In looking into the hymns and songs in the book, I found several of interest.   “Purim Song”, as you would guess, is to celebrate Purim, which was March 12-13 this year (2017), “Sabbath’s Balm” has a more spiritual theme, the healing balm and living waters of Sabbath.  “In His Unfathomed Ways” renders praise and prayer to the Rock of Israel, the Lord of Hosts.  Her metaphors, similes and language sound quite familiar to this Christian’s ears.  The most endearing song to me is “Yesterday’s Bubble” noted to be for Purim, but which sounds very current and for any day:  “If I should assume importance  . . .  and by posing, should convince you that I am a handsome man, don’t believe me. . . If I play the man of riches . . .  Don’t believe me.  If I seem to shower money and acquire a mighty name, and by reason of my greatness, seem to set the world aflame, don’t believe me.  If I pose as mighty learned and my wisdom I confess, if I am forever prating of my great broadmindedness, Don’t believe my airs and boasting, do not trust a word I say.”    Somehow, I wasn’t thinking of Haman when reading this

Light Dawns for Lent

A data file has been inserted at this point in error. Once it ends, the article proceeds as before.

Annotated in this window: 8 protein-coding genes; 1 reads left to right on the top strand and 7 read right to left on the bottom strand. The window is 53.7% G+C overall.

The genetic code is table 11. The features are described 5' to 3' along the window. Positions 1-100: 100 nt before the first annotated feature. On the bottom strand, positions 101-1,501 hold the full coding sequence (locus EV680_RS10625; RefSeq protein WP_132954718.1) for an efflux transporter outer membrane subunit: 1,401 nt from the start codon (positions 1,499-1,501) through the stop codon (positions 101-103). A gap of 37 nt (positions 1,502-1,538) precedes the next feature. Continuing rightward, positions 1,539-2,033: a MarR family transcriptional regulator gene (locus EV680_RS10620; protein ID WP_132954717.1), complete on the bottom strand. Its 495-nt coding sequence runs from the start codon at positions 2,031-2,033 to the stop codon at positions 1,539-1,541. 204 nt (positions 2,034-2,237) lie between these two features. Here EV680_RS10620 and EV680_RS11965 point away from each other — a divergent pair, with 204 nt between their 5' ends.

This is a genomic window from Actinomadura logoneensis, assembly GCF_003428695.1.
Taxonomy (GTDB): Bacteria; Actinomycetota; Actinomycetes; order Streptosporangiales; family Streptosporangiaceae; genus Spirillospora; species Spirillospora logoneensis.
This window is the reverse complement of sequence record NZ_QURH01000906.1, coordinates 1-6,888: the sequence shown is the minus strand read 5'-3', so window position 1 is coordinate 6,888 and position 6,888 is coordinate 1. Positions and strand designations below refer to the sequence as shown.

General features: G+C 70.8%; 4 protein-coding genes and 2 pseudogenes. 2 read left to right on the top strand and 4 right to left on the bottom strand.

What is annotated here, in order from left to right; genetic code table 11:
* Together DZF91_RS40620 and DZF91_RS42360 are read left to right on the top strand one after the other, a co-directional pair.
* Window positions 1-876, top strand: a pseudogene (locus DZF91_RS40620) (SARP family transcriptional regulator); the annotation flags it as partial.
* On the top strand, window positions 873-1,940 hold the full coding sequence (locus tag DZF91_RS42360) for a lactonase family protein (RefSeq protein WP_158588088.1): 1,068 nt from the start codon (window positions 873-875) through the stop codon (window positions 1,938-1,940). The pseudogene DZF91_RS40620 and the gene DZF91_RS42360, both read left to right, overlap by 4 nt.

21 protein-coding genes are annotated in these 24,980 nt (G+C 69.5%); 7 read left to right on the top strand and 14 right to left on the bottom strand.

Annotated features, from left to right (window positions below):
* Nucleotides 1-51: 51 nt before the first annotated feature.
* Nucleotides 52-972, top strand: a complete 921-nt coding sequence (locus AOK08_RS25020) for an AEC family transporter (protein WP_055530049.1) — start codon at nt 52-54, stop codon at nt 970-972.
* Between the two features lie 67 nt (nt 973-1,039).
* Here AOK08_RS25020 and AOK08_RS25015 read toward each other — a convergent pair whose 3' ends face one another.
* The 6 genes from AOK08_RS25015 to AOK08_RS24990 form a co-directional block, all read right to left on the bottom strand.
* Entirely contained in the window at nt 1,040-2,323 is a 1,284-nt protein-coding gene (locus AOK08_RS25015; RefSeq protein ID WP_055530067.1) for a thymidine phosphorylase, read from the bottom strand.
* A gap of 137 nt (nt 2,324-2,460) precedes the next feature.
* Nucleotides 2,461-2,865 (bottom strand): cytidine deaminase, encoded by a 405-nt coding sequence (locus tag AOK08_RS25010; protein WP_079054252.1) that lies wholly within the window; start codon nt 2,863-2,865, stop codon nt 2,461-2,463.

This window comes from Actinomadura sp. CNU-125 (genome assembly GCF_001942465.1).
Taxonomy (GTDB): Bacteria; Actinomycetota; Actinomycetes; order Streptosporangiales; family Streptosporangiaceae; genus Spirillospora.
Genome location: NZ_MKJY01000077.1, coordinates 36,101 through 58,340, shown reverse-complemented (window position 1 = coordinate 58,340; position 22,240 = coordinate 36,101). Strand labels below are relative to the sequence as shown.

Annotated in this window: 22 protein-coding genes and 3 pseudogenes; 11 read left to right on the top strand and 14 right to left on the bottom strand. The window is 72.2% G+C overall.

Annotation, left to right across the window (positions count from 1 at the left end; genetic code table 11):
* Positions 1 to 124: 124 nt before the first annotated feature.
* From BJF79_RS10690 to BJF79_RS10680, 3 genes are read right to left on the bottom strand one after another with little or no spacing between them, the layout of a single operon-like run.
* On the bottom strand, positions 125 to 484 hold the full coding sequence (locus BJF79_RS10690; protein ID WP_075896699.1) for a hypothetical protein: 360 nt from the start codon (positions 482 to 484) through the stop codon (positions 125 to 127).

At a recent retreat for women at my church, I heard “Light Dawns on a Weary World” for the first time.  Unlike so many soul numbing repetitive hymn texts today, it had content.  I had to look up more information on it.  But first, the text writer:  Mary Louise Bringle has a PhD in from Emory University and has taught philosophy, religious studies and French and has chaired the humanities division at Brevard College in Brevard NC.  On Sundays, she teaches an adult class at her local Presbyterian Church.   She has several publications on pastoral theology to her credit, and has translated Spanish language hymns into English.  She began to write hymn texts as a supposed heretic would write, in order to challenge her students.  But one day a former student asked her to write a text for a tune he wrote for his wedding.  Now she had to get serious about writing actual hymn texts. Apparently God meant for her to do this.  Just like solid modern text writers Ruth Duck and Carolyn Winfrey Gillette, she wrote the text for tunes composed by others that challenge and illuminate.  And this is from what can only be a feminist point of view for like them, she is seeks to be gender inclusive. She has won many hymn writing contests and the Hymn Society in the US and Canada named her an “emerging text writer”.